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Cork Lives
CATCHY TUNE: The Frank and Walters at the BBC Elstree studios in London to perform After All on Top of the Pops in January, 1993
CATCHY TUNE: The Frank and Walters at the BBC Elstree studios in London to perform After All on Top of the Pops in January, 1993
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Holly Bough Editors Pick: Cork's No.1 song is a classic... to be Frank!

ALL together now... “da-da-da ba-da-da-bam-bam-ba da-da-da ba-da-da-bam-bam-ba”.

The catchy sing-a-long After All, recorded in the early 1990s by Cork indie band The Frank And Walters, was this year revealed as Cork’s favourite song in a public poll.

The competition, organised by Cork City Libraries and Creative Ireland, started with a total of 81 songs being nominated by Corkonians, before being reduced to a shortlist of 10 contenders for which people could then cast their vote.

Among the top ten were old favourites and local anthems such as The Banks of My Own Lovely Lee and Beautiful City, while the 81 shortlisted songs featured a plethora from Rory Gallagher, Jimmy Crowley and John Spillane.

But it was After All that was voted No.1, with 5,215 votes, edging out one of the few 21st century tunes on the list, The Langer Song by Natural Gas.

The Frank and Walters are the quintessential Cork band, and even though their biggest hit single may never mention the Rebel County, it has become the quintessential Cork song.

The winner was announced at the Grand Parade Library, where MC Trevor Welch oversaw performances of all 10 songs in the final shake-up.

Unfortunately, the band were not in attendance to hear the fantastic rendition of their hit single performed by the excellent High Hopes Choir, but nonetheless they were thrilled when they heard of the result.

At the time it was penned, the band comprised Paul Linehan, his brother Niall as guitarist, and Ashley Keating on drums.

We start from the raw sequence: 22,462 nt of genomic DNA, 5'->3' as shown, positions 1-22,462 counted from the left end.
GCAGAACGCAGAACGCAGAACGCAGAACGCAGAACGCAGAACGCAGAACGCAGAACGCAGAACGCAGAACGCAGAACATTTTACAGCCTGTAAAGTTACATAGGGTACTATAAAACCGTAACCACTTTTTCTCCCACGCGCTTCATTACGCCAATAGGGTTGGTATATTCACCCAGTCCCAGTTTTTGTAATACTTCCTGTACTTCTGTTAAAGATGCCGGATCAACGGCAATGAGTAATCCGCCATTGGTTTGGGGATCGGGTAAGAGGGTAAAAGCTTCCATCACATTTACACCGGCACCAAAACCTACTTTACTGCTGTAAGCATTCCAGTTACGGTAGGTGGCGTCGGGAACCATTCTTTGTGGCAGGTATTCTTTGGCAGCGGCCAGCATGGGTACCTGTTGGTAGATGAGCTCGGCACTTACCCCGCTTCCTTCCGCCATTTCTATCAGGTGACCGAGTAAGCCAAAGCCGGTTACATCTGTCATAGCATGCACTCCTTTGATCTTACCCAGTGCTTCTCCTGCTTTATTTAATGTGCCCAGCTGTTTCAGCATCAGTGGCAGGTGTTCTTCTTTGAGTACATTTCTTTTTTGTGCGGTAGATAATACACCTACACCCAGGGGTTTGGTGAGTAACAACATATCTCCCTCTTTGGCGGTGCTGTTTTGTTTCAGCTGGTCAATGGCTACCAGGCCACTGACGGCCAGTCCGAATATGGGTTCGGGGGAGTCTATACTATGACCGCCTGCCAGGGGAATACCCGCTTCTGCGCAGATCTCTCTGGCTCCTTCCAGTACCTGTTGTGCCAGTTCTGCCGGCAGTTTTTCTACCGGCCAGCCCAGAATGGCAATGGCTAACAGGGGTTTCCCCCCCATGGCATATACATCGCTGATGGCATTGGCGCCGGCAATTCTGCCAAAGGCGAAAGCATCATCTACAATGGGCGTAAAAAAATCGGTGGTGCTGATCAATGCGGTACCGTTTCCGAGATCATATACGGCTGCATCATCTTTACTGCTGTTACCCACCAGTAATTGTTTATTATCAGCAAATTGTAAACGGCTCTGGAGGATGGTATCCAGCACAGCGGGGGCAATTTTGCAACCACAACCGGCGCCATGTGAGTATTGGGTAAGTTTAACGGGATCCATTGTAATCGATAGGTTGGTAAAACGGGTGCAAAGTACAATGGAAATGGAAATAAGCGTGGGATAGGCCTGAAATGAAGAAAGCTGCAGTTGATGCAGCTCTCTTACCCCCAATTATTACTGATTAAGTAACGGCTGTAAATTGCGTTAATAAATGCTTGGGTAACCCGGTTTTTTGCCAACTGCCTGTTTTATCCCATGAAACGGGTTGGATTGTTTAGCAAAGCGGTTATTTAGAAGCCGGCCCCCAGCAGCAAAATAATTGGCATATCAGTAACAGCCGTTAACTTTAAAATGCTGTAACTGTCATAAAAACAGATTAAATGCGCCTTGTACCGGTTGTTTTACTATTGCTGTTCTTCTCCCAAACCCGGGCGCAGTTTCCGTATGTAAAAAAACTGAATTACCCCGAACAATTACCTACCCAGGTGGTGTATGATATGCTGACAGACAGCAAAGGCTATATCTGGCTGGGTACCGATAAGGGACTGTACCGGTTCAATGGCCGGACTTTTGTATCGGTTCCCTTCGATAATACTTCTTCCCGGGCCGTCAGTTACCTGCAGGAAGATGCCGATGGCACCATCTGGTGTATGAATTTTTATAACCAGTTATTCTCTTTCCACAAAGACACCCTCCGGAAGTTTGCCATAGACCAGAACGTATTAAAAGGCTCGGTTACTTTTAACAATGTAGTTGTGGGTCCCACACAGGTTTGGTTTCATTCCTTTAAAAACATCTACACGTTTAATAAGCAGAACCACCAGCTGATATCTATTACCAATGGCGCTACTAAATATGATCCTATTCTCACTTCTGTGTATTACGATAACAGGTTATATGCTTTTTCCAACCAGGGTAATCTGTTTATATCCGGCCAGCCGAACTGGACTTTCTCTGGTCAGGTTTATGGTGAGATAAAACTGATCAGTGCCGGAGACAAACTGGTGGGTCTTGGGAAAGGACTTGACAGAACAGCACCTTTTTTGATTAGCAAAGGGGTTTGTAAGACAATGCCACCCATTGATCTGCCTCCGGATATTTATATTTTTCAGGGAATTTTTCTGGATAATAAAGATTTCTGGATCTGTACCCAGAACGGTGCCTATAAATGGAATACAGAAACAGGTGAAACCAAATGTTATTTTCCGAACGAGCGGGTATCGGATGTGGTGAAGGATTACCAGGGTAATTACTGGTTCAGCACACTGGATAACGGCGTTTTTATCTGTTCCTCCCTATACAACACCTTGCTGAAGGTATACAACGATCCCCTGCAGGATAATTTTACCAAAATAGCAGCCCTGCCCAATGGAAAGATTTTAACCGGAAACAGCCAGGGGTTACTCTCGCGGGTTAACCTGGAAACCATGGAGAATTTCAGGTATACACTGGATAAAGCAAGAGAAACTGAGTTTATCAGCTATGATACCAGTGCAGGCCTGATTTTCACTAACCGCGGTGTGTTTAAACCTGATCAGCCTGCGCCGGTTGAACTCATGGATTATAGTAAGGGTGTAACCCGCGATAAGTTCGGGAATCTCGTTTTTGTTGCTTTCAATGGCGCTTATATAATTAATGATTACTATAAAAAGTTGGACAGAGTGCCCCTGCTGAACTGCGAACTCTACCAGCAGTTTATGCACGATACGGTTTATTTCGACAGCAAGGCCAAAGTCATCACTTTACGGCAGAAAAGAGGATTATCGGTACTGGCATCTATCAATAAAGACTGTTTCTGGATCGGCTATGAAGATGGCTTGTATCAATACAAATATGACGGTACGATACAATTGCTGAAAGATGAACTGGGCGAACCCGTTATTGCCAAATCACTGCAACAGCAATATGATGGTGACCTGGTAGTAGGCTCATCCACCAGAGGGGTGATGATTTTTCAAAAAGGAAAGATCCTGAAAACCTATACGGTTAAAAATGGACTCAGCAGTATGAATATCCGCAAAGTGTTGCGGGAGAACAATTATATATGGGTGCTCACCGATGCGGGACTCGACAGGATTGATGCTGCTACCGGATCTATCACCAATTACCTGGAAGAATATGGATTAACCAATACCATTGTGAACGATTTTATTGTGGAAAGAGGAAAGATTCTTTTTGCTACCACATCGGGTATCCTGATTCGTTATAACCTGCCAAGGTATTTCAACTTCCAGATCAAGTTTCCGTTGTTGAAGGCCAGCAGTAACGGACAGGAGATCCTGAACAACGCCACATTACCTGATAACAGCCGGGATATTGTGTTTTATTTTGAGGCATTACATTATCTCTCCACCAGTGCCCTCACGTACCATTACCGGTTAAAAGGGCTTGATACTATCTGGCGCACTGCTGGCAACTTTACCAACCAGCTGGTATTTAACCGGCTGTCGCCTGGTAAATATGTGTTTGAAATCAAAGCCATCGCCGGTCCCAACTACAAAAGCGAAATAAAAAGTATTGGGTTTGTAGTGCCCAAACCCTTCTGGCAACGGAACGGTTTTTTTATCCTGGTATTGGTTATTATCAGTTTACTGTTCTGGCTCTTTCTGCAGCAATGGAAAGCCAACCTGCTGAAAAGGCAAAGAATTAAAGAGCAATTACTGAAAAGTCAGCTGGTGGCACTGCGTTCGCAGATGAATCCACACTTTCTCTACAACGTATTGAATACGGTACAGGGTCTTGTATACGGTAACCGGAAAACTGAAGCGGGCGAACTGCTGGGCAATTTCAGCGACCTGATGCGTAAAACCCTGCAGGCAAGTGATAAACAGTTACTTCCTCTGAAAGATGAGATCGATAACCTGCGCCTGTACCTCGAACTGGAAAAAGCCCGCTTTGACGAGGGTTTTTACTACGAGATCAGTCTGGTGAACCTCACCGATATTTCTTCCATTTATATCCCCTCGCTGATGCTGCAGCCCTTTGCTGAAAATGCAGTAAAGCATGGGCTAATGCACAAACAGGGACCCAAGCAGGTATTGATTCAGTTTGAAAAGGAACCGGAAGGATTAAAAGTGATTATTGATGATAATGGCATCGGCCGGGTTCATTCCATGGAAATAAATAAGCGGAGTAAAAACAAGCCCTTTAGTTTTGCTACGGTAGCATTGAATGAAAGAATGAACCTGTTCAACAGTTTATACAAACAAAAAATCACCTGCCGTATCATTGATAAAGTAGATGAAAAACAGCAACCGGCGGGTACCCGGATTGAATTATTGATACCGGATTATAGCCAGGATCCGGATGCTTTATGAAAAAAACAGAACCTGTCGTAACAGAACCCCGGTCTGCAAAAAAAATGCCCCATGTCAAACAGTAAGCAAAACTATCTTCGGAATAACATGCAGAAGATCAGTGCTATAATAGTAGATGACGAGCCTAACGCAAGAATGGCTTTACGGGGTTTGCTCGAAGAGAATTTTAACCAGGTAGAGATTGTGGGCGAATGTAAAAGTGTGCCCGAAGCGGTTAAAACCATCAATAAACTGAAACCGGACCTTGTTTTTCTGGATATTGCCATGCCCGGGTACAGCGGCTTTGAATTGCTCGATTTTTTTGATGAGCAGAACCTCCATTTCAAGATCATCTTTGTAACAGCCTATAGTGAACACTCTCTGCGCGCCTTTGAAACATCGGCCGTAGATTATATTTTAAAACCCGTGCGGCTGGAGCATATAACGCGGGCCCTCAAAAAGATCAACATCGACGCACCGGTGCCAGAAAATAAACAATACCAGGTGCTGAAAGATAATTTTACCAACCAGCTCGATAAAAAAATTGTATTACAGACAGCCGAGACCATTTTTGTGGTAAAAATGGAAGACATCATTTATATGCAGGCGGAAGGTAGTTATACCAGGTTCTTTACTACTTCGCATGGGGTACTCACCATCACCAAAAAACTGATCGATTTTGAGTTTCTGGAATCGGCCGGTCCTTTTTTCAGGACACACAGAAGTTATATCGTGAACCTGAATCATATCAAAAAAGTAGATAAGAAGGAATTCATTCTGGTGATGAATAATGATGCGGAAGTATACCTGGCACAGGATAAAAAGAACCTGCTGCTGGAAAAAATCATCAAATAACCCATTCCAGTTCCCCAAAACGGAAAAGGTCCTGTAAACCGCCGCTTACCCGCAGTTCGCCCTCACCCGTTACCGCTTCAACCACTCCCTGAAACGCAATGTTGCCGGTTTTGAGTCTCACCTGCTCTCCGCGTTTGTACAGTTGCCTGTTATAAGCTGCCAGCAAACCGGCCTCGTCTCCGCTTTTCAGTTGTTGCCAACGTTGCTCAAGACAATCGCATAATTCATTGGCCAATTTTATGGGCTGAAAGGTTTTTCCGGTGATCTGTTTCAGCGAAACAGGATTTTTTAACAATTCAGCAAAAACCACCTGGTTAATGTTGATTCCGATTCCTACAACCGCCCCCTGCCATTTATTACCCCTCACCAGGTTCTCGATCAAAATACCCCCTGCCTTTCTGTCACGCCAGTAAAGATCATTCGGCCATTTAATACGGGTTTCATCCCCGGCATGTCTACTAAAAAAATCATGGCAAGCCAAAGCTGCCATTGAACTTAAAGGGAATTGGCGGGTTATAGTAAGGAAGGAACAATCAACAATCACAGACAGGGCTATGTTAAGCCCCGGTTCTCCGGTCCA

Songwriter, bassist and vocalist Paul, who describes the song as “a celebration of life and the value of relationships, even when they have their ups and downs”, admitted he was surprised but delighted with After All topping the poll.

“I wrote the song about my girlfriend at the time. In 1992, I was travelling back and forth a lot to London and I wrote most of it over there, but I wrote the chorus back in Cork — but it was just another song at the time.

“The great thing about it is, it can still have legs 25 years later.”

When After All was written, the band were in London making their debut album Trains Boats And Planes. Paul approached the band with a new track.

“I think he wasn’t 100% sure on it, but he played it to us and we thought ‘God, that’s a great track, we should work on that for the album,” recalls Keating.

“We were living in London at the time, we were being typical Irish lads abroad — a bit of homesickness. And it was just a simple love song, it’s boy-girl in a way but it’s also loving where you’re from and missing where you’re from.”

Produced by Ian Broudie of the Lightning Seeds, the song climbed to No.11 in the UK and No.5 in the Irish charts upon its release in 1992.

The Frank And Walters ended up heading to London and performing After All on the iconic weekly BBC show Top Of The Pops.

Rather surreally, the trio had their photo taken back stage with Paul McCartney, who was below them in the charts at the time!

Equally surreally, on the same episode, a video by another Cork band, The Sultans Of Ping FC, was played.

After All has been something of a cult classic on Leeside ever since — and notably was among the local anthems played for the crowds on the night Cork became European Capital of Culture in 2005.

However, it owes its recent resurgence to a cameo on TV.

 Billy Murphy sings 'After All' by the Frank and Walters in the season finale of Young Offenders.

Billy Murphy sings 'After All' by the Frank and Walters in the season finale of Young Offenders.

In March, 2018, 25 years after its release, the song featured on the hit Cork-based TV comedy The Young Offenders, and was introduced to a new generation of music lovers. On the back of that, it went to No.1 in the iTunes downloads chart for Ireland.

Paul was quick to acknowledge the impact The Young Offenders had in giving After All a new lease of life, leading to it being sung on The Late Late Show.

“The kids who maybe didn’t know about us suddenly knew about it,” he explains, adding: “The Young Offenders gave the song a whole new lease of life, they did an amazing job and it worked so well in the scene.

“We couldn’t have wished for anything better and it definitely moved the song up a notch in people’s minds.”